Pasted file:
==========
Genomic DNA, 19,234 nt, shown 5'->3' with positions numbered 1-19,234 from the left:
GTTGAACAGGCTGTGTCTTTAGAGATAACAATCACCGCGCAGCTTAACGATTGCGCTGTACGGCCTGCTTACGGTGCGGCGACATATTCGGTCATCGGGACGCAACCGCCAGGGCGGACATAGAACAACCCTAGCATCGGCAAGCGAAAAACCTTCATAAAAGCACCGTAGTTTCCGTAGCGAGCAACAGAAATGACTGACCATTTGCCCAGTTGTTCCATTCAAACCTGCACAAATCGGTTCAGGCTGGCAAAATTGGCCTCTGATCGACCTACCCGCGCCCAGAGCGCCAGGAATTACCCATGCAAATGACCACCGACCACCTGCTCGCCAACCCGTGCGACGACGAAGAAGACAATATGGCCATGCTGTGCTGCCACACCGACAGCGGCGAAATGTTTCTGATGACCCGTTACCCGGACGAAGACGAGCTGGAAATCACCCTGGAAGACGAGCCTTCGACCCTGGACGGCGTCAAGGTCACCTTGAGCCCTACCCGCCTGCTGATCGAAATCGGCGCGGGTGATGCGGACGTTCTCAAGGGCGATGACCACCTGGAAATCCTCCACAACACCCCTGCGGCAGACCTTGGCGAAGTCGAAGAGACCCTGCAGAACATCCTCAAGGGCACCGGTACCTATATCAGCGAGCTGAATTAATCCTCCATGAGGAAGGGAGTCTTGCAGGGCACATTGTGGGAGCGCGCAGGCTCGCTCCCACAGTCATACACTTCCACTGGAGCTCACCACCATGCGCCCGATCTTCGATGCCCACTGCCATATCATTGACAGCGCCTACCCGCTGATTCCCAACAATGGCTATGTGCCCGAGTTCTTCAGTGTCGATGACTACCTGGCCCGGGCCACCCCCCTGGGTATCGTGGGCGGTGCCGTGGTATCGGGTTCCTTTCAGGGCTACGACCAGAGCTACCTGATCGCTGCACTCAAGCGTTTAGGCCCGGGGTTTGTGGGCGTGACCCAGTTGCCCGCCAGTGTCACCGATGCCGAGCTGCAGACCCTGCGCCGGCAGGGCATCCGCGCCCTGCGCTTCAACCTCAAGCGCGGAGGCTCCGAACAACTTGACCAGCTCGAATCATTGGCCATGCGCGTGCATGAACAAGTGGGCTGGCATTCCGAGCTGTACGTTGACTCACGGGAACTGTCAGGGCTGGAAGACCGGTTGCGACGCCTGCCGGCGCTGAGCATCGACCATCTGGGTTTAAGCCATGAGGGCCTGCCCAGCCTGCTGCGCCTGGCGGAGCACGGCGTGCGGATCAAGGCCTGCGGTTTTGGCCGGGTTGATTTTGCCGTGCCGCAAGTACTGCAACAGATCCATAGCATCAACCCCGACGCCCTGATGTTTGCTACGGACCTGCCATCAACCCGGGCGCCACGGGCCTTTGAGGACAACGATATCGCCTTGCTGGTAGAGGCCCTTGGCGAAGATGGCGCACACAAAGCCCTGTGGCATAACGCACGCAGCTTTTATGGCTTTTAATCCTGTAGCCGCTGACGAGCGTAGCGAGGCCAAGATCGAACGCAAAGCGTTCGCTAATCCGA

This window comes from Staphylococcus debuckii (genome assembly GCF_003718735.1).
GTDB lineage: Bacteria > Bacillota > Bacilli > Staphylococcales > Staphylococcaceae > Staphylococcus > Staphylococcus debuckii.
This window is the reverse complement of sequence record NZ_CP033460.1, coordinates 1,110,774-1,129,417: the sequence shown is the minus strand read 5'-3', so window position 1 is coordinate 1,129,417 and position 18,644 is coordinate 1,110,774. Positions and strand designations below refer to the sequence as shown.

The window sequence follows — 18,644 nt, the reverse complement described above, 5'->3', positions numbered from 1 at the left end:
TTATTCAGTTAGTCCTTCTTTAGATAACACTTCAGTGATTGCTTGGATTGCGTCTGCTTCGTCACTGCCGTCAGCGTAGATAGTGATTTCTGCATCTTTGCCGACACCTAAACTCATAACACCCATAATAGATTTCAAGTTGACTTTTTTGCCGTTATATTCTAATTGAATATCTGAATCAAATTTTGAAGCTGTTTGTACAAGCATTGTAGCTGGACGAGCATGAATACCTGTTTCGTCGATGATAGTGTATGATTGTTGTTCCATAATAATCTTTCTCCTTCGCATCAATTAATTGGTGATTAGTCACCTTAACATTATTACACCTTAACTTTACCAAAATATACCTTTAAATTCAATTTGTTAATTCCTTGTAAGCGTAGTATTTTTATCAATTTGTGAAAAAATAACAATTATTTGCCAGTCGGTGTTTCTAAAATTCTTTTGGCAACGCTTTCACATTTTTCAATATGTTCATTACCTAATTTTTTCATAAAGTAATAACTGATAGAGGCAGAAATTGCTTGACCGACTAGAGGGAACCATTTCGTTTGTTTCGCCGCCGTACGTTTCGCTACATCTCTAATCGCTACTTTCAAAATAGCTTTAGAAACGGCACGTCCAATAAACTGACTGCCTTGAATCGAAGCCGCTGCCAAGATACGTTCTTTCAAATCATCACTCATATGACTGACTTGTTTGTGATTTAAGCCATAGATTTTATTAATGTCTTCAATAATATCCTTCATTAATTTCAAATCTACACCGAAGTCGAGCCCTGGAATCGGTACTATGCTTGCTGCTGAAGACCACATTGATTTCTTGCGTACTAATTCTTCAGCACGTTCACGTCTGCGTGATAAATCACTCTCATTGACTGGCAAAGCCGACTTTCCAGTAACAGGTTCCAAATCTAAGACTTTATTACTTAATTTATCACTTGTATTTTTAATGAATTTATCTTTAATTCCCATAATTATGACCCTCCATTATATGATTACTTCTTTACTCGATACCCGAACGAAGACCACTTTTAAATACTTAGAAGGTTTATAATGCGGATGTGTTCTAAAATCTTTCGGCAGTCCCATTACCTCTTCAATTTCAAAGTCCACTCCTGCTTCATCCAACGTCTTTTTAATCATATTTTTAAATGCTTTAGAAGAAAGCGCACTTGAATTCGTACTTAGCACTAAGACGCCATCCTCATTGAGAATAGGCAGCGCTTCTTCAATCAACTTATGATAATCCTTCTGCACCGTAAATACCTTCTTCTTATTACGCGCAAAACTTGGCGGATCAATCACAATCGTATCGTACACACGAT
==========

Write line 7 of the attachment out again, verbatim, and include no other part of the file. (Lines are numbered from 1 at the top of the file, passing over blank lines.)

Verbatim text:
TTATTCAGTTAGTCCTTCTTTAGATAACACTTCAGTGATTGCTTGGATTGCGTCTGCTTCGTCACTGCCGTCAGCGTAGATAGTGATTTCTGCATCTTTGCCGACACCTAAACTCATAACACCCATAATAGATTTCAAGTTGACTTTTTTGCCGTTATATTCTAATTGAATATCTGAATCAAATTTTGAAGCTGTTTGTACAAGCATTGTAGCTGGACGAGCATGAATACCTGTTTCGTCGATGATAGTGTATGATTGTTGTTCCATAATAATCTTTCTCCTTCGCATCAATTAATTGGTGATTAGTCACCTTAACATTATTACACCTTAACTTTACCAAAATATACCTTTAAATTCAATTTGTTAATTCCTTGTAAGCGTAGTATTTTTATCAATTTGTGAAAAAATAACAATTATTTGCCAGTCGGTGTTTCTAAAATTCTTTTGGCAACGCTTTCACATTTTTCAATATGTTCATTACCTAATTTTTTCATAAAGTAATAACTGATAGAGGCAGAAATTGCTTGACCGACTAGAGGGAACCATTTCGTTTGTTTCGCCGCCGTACGTTTCGCTACATCTCTAATCGCTACTTTCAAAATAGCTTTAGAAACGGCACGTCCAATAAACTGACTGCCTTGAATCGAAGCCGCTGCCAAGATACGTTCTTTCAAATCATCACTCATATGACTGACTTGTTTGTGATTTAAGCCATAGATTTTATTAATGTCTTCAATAATATCCTTCATTAATTTCAAATCTACACCGAAGTCGAGCCCTGGAATCGGTACTATGCTTGCTGCTGAAGACCACATTGATTTCTTGCGTACTAATTCTTCAGCACGTTCACGTCTGCGTGATAAATCACTCTCATTGACTGGCAAAGCCGACTTTCCAGTAACAGGTTCCAAATCTAAGACTTTATTACTTAATTTATCACTTGTATTTTTAATGAATTTATCTTTAATTCCCATAATTATGACCCTCCATTATATGATTACTTCTTTACTCGATACCCGAACGAAGACCACTTTTAAATACTTAGAAGGTTTATAATGCGGATGTGTTCTAAAATCTTTCGGCAGTCCCATTACCTCTTCAATTTCAAAGTCCACTCCTGCTTCATCCAACGTCTTTTTAATCATATTTTTAAATGCTTTAGAAGAAAGCGCACTTGAATTCGTACTTAGCACTAAGACGCCATCCTCATTGAGAATAGGCAGCGCTTCTTCAATCAACTTATGATAATCCTTCTGCACCGTAAATACCTTCTTCTTATTACGCGCAAAACTTGGCGGATCAATCACAATCGTATCGTACACACGAT